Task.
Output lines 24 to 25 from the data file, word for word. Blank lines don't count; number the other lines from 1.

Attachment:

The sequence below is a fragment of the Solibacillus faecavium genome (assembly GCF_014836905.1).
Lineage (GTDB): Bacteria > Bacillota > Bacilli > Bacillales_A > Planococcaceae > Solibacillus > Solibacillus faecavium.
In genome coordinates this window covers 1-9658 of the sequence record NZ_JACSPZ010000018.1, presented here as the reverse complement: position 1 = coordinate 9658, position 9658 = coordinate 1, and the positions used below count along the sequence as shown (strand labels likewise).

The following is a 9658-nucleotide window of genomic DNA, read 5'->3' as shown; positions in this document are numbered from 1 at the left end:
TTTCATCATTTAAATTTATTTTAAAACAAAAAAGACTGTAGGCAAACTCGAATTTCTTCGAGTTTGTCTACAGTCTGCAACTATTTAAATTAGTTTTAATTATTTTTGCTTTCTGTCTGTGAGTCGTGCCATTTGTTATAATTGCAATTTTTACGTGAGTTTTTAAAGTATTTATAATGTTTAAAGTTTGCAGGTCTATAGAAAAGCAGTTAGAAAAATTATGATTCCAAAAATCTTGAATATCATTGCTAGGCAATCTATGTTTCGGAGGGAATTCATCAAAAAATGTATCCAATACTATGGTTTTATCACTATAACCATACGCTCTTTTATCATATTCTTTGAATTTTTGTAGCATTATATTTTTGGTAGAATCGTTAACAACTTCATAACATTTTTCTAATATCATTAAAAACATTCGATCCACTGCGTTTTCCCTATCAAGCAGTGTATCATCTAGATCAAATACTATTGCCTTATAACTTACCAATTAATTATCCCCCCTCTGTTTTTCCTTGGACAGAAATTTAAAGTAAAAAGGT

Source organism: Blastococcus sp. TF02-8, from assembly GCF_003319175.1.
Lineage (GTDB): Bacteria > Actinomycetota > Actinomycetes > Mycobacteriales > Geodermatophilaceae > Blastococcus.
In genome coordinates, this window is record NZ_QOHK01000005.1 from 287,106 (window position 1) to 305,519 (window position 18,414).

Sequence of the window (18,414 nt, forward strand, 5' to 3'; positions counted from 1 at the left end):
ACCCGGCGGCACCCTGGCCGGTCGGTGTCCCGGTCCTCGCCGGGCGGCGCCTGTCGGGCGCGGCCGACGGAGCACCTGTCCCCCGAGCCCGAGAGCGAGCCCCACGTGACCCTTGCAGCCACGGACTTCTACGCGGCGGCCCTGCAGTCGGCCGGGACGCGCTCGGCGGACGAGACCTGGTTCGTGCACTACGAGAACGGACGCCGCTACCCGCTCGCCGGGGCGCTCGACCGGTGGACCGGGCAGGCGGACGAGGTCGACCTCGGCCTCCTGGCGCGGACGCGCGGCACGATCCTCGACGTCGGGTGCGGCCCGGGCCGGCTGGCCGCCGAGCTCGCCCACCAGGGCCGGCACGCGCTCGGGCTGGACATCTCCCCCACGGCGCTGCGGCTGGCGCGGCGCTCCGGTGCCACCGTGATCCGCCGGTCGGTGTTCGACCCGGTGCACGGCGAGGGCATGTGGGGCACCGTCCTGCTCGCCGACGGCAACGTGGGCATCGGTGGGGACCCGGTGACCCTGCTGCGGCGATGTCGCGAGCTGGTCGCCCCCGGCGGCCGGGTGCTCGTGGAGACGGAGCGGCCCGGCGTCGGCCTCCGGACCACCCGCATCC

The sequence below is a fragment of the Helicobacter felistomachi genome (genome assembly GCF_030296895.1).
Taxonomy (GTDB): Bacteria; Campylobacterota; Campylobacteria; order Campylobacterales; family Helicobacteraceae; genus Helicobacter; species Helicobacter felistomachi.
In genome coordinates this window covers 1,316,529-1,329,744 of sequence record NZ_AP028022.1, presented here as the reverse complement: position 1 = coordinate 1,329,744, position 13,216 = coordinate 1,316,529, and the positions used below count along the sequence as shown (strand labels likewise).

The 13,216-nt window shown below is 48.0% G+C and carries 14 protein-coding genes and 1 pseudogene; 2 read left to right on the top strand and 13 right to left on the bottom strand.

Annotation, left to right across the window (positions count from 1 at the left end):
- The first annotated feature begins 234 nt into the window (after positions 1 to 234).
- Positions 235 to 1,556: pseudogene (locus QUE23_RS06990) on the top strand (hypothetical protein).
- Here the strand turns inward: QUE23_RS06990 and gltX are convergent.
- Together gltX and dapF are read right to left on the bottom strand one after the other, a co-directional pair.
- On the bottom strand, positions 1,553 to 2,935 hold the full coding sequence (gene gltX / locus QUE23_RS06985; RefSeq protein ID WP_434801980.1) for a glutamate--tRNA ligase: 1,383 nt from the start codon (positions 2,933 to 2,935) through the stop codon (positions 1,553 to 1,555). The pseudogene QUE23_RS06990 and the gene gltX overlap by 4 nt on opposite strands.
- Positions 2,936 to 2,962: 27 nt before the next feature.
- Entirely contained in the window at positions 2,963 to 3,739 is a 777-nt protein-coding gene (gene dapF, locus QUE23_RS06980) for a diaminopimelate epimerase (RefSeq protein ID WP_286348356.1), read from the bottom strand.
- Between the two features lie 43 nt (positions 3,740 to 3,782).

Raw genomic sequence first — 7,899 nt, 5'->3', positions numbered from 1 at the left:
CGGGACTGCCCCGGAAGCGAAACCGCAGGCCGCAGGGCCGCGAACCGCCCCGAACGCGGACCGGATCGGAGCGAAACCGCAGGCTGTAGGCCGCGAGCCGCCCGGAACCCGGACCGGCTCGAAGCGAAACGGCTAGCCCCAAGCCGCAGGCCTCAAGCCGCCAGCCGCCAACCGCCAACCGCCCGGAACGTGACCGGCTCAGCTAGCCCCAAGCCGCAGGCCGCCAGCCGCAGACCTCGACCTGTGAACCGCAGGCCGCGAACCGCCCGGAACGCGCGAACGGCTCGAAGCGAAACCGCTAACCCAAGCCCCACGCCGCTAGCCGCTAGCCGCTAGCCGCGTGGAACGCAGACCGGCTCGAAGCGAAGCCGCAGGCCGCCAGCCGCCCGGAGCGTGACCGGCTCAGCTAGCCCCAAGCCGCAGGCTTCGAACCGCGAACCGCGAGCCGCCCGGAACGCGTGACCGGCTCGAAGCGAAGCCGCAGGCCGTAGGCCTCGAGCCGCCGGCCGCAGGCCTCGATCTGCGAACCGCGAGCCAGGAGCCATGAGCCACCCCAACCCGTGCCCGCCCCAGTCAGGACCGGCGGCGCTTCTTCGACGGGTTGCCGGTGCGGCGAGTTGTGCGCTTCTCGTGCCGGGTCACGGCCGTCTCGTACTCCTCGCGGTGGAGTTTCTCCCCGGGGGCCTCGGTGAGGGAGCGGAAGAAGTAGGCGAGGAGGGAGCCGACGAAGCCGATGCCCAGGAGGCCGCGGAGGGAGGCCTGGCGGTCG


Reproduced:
Raw genomic sequence first — 7,899 nt, 5'->3', positions numbered from 1 at the left:
CGGGACTGCCCCGGAAGCGAAACCGCAGGCCGCAGGGCCGCGAACCGCCCCGAACGCGGACCGGATCGGAGCGAAACCGCAGGCTGTAGGCCGCGAGCCGCCCGGAACCCGGACCGGCTCGAAGCGAAACGGCTAGCCCCAAGCCGCAGGCCTCAAGCCGCCAGCCGCCAACCGCCAACCGCCCGGAACGTGACCGGCTCAGCTAGCCCCAAGCCGCAGGCCGCCAGCCGCAGACCTCGACCTGTGAACCGCAGGCCGCGAACCGCCCGGAACGCGCGAACGGCTCGAAGCGAAACCGCTAACCCAAGCCCCACGCCGCTAGCCGCTAGCCGCTAGCCGCGTGGAACGCAGACCGGCTCGAAGCGAAGCCGCAGGCCGCCAGCCGCCCGGAGCGTGACCGGCTCAGCTAGCCCCAAGCCGCAGGCTTCGAACCGCGAACCGCGAGCCGCCCGGAACGCGTGACCGGCTCGAAGCGAAGCCGCAGGCCGTAGGCCTCGAGCCGCCGGCCGCAGGCCTCGATCTGCGAACCGCGAGCCAGGAGCCATGAGCCACCCCAACCCGTGCCCGCCCCAGTCAGGACCGGCGGCGCTTCTTCGACGGGTTGCCGGTGCGGCGAGTTGTGCGCTTCTCGTGCCGGGTCACGGCCGTCTCGTACTCCTCGCGGTGGAGTTTCTCCCCGGGGGCCTCGGTGAGGGAGCGGAAGAAGTAGGCGAGGAGGGAGCCGACGAAGCCGATGCCCAGGAGGCCGCGGAGGGAGGCCTGGCGGTCG